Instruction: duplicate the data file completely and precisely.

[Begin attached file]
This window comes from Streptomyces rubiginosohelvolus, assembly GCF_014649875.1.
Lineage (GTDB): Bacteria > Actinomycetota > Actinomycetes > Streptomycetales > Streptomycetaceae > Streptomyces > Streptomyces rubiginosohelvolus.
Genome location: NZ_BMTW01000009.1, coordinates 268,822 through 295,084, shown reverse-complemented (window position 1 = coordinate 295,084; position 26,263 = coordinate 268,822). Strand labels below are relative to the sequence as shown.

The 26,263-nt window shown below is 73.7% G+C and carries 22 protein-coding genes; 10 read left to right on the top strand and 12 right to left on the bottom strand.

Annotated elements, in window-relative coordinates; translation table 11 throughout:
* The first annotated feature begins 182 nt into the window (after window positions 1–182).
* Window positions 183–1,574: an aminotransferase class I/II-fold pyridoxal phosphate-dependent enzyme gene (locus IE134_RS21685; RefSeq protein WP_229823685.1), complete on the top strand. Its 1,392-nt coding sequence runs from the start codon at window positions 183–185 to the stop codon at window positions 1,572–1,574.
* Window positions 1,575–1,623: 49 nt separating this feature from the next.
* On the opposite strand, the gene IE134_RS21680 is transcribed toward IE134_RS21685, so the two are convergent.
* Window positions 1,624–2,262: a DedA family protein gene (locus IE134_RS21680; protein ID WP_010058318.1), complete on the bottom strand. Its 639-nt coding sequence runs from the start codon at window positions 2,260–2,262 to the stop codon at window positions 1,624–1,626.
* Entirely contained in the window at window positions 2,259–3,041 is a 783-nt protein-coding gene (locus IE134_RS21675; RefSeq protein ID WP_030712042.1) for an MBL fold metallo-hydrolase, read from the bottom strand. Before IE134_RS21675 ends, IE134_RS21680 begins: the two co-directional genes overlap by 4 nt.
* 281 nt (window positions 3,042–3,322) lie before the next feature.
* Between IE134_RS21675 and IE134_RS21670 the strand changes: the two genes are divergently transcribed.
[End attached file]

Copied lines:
This window comes from Streptomyces rubiginosohelvolus, assembly GCF_014649875.1.
Lineage (GTDB): Bacteria > Actinomycetota > Actinomycetes > Streptomycetales > Streptomycetaceae > Streptomyces > Streptomyces rubiginosohelvolus.
Genome location: NZ_BMTW01000009.1, coordinates 268,822 through 295,084, shown reverse-complemented (window position 1 = coordinate 295,084; position 26,263 = coordinate 268,822). Strand labels below are relative to the sequence as shown.

The 26,263-nt window shown below is 73.7% G+C and carries 22 protein-coding genes; 10 read left to right on the top strand and 12 right to left on the bottom strand.

Annotated elements, in window-relative coordinates; translation table 11 throughout:
* The first annotated feature begins 182 nt into the window (after window positions 1–182).
* Window positions 183–1,574: an aminotransferase class I/II-fold pyridoxal phosphate-dependent enzyme gene (locus IE134_RS21685; RefSeq protein WP_229823685.1), complete on the top strand. Its 1,392-nt coding sequence runs from the start codon at window positions 183–185 to the stop codon at window positions 1,572–1,574.
* Window positions 1,575–1,623: 49 nt separating this feature from the next.
* On the opposite strand, the gene IE134_RS21680 is transcribed toward IE134_RS21685, so the two are convergent.
* Window positions 1,624–2,262: a DedA family protein gene (locus IE134_RS21680; protein ID WP_010058318.1), complete on the bottom strand. Its 639-nt coding sequence runs from the start codon at window positions 2,260–2,262 to the stop codon at window positions 1,624–1,626.
* Entirely contained in the window at window positions 2,259–3,041 is a 783-nt protein-coding gene (locus IE134_RS21675; RefSeq protein ID WP_030712042.1) for an MBL fold metallo-hydrolase, read from the bottom strand. Before IE134_RS21675 ends, IE134_RS21680 begins: the two co-directional genes overlap by 4 nt.
* 281 nt (window positions 3,042–3,322) lie before the next feature.
* Between IE134_RS21675 and IE134_RS21670 the strand changes: the two genes are divergently transcribed.